Parents and families as partners (when appropriate)

I’ve been spending time these last couple weeks talking to parents and family members of our incoming cohort of students. Why bother? In my experience, parents and families still play an important role in many students’ lives, despite the fact that the students are, in fact, adults. And if we work in partnership with families, we can improve our chances at seeing every student be successful here at OCAD U, which is, of course, our goal.

My general message to families is: there’s good news and bad news. The bad news is that your job is not over yet. Though sending a son or daughter off to university is indeed a milestone, there’s still lots of supporting work to be done.

The good news is that we’re well-equipped as an institution to work with you and your student through some of the transitional hurdles, whether that be health, academic, financial, social or cultural. By and large, those of us who work in student affairs and those of us who teach first year actually enjoy working with young or “emerging” adults. In short, we get it.

I do like to set expectations about communication with families right up front. The law is clear here: our relationship is with the student. We do not communicate any personal information about students — that includes whether they are registered here or not, their grades, whether they’ve paid their fees — to family members unless the student has given us consent to do so, or in the unlikely event that we have a sense the student is in danger.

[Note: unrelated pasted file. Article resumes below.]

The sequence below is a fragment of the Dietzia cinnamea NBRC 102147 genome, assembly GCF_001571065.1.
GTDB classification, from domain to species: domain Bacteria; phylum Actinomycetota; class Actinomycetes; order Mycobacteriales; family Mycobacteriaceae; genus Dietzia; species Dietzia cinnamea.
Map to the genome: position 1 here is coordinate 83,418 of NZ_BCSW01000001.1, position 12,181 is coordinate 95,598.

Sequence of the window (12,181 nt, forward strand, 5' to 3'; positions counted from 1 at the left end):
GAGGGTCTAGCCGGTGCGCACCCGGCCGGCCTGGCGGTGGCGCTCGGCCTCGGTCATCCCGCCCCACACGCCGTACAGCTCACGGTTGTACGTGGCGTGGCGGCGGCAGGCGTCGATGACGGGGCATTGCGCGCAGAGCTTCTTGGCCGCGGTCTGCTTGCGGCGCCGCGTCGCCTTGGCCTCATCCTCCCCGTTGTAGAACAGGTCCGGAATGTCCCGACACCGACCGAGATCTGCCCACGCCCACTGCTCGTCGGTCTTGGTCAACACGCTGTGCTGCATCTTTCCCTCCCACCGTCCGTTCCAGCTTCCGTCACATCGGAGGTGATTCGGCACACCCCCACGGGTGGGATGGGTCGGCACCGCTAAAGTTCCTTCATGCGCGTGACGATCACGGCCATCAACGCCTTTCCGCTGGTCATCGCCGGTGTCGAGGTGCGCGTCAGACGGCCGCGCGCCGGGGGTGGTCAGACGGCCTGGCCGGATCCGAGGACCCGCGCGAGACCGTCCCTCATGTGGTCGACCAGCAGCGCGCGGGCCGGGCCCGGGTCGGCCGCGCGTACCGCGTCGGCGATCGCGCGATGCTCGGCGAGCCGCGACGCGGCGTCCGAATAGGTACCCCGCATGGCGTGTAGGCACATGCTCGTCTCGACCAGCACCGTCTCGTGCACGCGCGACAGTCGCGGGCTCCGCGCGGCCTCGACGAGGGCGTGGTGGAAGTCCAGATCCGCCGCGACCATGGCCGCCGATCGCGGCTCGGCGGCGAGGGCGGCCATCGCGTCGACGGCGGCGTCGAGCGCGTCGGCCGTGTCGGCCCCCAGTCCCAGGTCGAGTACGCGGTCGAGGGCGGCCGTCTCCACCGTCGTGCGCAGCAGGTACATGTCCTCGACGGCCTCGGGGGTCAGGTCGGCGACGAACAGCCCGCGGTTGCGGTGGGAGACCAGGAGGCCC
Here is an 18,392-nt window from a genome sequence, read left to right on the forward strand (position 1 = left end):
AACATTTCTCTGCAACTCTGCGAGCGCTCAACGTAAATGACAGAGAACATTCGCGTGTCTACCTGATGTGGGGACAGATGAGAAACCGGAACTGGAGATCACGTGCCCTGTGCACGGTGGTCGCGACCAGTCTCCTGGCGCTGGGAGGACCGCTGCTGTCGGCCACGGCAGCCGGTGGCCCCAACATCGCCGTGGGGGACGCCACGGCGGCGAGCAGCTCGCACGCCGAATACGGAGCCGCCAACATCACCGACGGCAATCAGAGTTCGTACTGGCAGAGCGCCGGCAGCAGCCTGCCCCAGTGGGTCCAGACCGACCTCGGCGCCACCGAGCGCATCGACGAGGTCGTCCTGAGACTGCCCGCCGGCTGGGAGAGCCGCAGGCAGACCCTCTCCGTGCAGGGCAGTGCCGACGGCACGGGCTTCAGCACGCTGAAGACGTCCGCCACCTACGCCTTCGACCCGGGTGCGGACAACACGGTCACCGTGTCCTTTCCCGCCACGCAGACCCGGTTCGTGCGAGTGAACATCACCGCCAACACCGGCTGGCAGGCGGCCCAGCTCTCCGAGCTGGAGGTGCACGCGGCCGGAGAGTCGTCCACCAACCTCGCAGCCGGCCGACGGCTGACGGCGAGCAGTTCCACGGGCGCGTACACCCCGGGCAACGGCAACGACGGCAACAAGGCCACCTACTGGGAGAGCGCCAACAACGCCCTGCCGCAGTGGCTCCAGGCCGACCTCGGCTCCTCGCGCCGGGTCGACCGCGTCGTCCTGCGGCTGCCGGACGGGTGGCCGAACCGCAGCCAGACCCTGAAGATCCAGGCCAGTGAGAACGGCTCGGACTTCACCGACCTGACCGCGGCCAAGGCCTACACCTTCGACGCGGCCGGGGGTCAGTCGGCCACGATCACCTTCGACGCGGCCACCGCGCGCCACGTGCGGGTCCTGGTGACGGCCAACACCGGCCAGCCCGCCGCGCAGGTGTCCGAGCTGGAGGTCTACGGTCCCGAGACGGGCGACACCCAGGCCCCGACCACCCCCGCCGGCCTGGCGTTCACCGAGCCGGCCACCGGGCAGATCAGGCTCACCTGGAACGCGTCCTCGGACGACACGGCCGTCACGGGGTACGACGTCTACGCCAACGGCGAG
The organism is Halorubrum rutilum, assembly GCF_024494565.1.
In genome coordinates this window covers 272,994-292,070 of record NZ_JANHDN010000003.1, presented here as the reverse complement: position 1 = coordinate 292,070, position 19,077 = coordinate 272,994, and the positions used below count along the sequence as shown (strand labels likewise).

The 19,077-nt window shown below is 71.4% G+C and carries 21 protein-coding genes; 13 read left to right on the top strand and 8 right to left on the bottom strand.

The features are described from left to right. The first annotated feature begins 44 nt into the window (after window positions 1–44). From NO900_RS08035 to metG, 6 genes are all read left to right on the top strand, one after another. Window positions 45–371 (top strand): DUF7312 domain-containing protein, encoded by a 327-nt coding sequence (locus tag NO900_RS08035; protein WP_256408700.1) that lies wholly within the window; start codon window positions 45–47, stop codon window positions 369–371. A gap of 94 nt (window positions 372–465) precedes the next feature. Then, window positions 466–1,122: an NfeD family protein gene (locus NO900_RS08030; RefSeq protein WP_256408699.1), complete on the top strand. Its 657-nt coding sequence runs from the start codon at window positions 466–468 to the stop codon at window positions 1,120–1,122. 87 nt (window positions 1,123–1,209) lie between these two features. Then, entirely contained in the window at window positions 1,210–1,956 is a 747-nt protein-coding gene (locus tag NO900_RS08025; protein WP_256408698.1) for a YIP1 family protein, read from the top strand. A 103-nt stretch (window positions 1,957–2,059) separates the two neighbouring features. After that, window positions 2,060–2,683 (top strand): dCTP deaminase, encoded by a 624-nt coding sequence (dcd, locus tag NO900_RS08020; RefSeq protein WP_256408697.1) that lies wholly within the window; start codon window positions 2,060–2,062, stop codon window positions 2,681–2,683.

For me, the most important shift in dealing with parents is to remember that it’s not about me anymore. While I would have been absolutely HORRIFIED if my parents stepped within a kilometre of my campus, that’s not the relationship that many, or even most, of today’s undergraduates have with their families. Family relationships also have a cultural context; so it’s important that we staff and faculty refrain from imposing our own cultural expectations onto students and their families.

I object to the term “helicopter parents” and all of the negative images of parents generated by the media. Yes, some parents cross the line. But there are usually circumstances that have driven them to pick up the phone or write an email. And the vast majority are understanding, quietly encouraging and appropriately supportive.